Geopolitics - Mar 2
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Iran shifts oil sales away from dollar
MMM/JG/GM, Iran Press TV
Deputy head of the National Iranian Oil Company for international affairs says Iran has completely dropped dollar in its oil sales.
“We issue invoices in dollars and agree with clients that the letters of credit and other means of payment will have a non-dollar basis,” he said.
In an interview with The Financial Times, Hojjatollah Ghanimifard said that over the past three months, Iran has received 75 percent of the proceeds from its oil sales in euros and the remaining 25 percent in the Japanese currency, yen.
Analysts are of the view that Iran's oil revenues have enabled the country to bear the costs of UN sanctions and US attempts to prevent dollar transactions through third party banks.
Ali Shams-Ardakani, head of the energy committee of Iran's Chamber of Commerce, said the move away from the dollar was “absolutely right” and was economically justifiable on the grounds that it helped prevent losses due to the fall in the value of the US currency. “It should have happened much earlier,” FT quoted him as saying.
Ghanimifard did not deny there have been some problems for Iran in opening letters of credit but did not elaborate on the extent of the problem or which banks were involved.
“Sanctions could not harm our exports and those banks that have problems issuing letters of credit for our clients are the ones that lose income,” he said, insisting that trying different channels did not cost Iran “even one single cent”.
“We understood that money does not exist only in the west,” Ghanimifard said.
(2X February 2008)
Press-TV is a news outlet of the Iran government (Iran's Press TV to start global broadcasts on July 2).
I notice they have a section devoted to Energy (under Economy). -BA
It's time the conspiracy theorists accepted that oil had nothing to do with the US invasion of Afghanistan
Conor Foley, Guardian
... According to this theory, the US did not intervene in Afghanistan in response to the attacks of September 11 2001, but at the behest of the oil company Unocal in order to facilitate the building of a pipeline from Turkmenistan to Pakistan.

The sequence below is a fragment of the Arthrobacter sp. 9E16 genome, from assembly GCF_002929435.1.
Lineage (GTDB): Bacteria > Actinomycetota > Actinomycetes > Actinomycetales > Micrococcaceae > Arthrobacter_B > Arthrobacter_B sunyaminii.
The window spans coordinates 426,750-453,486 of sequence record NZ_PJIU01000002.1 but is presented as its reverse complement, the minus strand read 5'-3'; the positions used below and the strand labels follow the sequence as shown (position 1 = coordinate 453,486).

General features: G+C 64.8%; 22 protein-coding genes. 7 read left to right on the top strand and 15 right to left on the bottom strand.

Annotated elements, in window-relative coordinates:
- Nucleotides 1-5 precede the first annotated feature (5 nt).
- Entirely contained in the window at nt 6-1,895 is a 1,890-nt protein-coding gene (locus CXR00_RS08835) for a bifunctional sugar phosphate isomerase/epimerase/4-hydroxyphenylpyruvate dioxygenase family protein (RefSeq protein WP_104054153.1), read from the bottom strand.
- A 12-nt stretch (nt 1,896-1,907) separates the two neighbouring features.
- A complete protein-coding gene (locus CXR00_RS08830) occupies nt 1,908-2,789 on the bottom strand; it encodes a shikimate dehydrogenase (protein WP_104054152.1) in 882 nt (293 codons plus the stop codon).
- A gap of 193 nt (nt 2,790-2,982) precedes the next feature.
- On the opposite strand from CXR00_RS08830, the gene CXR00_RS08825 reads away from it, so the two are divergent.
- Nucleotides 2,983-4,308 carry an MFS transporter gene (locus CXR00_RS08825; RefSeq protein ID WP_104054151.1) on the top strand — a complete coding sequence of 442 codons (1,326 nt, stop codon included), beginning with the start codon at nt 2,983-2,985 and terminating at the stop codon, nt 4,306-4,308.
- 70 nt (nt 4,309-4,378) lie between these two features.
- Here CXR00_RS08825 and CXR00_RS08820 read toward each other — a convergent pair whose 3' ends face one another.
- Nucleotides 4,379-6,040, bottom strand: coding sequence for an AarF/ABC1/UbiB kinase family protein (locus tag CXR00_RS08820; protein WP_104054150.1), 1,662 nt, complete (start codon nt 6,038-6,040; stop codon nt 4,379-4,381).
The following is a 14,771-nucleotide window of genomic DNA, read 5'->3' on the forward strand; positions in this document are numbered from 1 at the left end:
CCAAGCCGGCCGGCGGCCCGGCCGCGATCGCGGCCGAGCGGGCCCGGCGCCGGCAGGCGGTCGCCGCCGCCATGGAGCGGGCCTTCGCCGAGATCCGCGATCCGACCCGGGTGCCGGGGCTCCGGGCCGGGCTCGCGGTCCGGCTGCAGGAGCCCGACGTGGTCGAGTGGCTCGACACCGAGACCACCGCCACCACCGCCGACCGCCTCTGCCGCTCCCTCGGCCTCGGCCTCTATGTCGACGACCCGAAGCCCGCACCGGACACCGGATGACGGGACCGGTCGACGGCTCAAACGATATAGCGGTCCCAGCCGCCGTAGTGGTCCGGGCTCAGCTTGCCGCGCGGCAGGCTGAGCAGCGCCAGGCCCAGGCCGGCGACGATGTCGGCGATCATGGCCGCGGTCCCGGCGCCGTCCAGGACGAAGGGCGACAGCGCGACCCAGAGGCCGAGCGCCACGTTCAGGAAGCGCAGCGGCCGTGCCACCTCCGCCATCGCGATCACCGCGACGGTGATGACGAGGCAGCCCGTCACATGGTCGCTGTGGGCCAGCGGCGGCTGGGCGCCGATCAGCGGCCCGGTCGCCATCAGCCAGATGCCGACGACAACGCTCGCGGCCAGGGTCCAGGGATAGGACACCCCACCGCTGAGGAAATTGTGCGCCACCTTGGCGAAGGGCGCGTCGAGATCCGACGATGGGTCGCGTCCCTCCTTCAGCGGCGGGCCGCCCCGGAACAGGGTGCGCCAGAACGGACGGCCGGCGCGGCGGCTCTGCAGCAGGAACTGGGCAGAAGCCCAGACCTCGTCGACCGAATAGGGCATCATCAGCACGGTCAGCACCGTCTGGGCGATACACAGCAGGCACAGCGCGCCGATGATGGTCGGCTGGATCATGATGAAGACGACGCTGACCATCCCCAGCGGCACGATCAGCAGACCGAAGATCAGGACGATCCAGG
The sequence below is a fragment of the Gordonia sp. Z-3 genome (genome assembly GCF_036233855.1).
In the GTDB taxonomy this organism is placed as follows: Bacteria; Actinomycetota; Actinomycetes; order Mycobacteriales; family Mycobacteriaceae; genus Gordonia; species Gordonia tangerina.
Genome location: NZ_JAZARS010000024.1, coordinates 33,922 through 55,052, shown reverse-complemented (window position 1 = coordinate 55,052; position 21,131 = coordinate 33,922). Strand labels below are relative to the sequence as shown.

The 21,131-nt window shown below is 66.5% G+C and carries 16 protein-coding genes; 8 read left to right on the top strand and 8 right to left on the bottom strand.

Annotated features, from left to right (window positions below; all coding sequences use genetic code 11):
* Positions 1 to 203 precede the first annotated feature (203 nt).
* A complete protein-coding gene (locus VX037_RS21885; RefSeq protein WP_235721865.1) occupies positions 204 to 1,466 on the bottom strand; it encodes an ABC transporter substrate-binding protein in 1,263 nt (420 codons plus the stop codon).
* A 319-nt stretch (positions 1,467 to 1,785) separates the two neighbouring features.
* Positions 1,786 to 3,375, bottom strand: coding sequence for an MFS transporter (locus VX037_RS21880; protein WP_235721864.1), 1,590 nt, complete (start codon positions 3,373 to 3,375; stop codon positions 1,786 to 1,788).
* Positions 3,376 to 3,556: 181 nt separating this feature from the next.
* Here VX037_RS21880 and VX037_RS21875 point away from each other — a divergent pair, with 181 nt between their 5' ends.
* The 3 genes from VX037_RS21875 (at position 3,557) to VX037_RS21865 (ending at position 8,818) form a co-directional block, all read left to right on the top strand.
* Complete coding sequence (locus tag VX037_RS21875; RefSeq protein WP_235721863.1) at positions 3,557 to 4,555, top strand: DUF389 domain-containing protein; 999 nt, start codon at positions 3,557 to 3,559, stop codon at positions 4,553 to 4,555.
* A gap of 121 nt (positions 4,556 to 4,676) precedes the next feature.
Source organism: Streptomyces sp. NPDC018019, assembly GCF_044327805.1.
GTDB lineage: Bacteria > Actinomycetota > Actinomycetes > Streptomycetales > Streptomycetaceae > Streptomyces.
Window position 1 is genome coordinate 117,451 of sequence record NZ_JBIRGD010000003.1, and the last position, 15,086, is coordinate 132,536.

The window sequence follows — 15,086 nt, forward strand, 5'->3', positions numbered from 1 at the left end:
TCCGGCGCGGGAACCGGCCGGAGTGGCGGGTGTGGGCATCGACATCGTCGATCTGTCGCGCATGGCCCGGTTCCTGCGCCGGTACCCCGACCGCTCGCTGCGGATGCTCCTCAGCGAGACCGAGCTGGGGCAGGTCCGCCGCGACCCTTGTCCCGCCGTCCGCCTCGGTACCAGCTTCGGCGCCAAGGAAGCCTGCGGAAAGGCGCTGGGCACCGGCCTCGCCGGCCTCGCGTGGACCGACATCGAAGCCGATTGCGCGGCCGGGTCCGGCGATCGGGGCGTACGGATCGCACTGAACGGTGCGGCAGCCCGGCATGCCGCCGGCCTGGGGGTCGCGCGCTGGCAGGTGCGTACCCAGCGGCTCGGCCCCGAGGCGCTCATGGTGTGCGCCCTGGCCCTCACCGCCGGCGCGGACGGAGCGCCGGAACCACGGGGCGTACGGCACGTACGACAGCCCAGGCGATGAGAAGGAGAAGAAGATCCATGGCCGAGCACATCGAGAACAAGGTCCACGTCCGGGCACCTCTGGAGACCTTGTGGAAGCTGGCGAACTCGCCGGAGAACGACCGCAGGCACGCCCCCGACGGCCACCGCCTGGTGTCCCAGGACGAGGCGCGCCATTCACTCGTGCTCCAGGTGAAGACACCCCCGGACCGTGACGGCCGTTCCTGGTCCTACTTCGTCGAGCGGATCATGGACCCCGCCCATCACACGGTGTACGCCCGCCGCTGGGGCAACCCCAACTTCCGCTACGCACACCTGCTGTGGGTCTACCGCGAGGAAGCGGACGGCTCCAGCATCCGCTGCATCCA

...But, even on its own terms, the theory makes absolutely no sense. It is true that Unocal, for which Karzai never worked, was interested in building a pipeline in Afghanistan in the mid-1990s. And a case can be made that the Clinton administration was prepared to overlook the Taliban's appalling human rights record, at this time because it hoped that the stability this might bring to the country could facilitate the project.
However, it takes quite a leap from here to argue that this is also why US policy then underwent a complete volte face from supporting the Taliban to overthrowing it.
Yet this is what a sizeable number of people believe.
...There is, in fact, nothing to suggest that oil formed any significant part of US policy towards Afghanistan.
Oil certainly was an important factor in the invasion of Iraq, and the occupying forces took care to guard the country's oil installations while everything else descended into chaos. However, this is in complete contrast to Afghanistan, where US forces have been concentrated in the south and east, battling with the Taliban.
(29 February 2008)
Oil money is coming - and there is little the west can do about it
Larry Elliott, The Guardian
Energy producing countries are buying global power after decades of subjugation
Larry Summers was in full flow. Addressing a packed meeting on sovereign wealth funds at the Davos gathering of the World Economic Forum in January, the former US treasury secretary told the investment arms of foreign governments they should sign up to a code of conduct and be more transparent.
In a telling sign of the shift in the balance of global economic power, the sovereign wealth funds told Summers to get lost.
The Saudis accused him of double standards: hedge funds were not being regulated despite causing mayhem in the financial markets, so why pick on SWFs? The Russians - revelling in Washington's discomfort - said American attempts to restrict investment were "not helpful".
This week the fears resurfaced.
(1 March 2008)
The Guardian also has Graphic: World map showing state-owned funds. (PDF)
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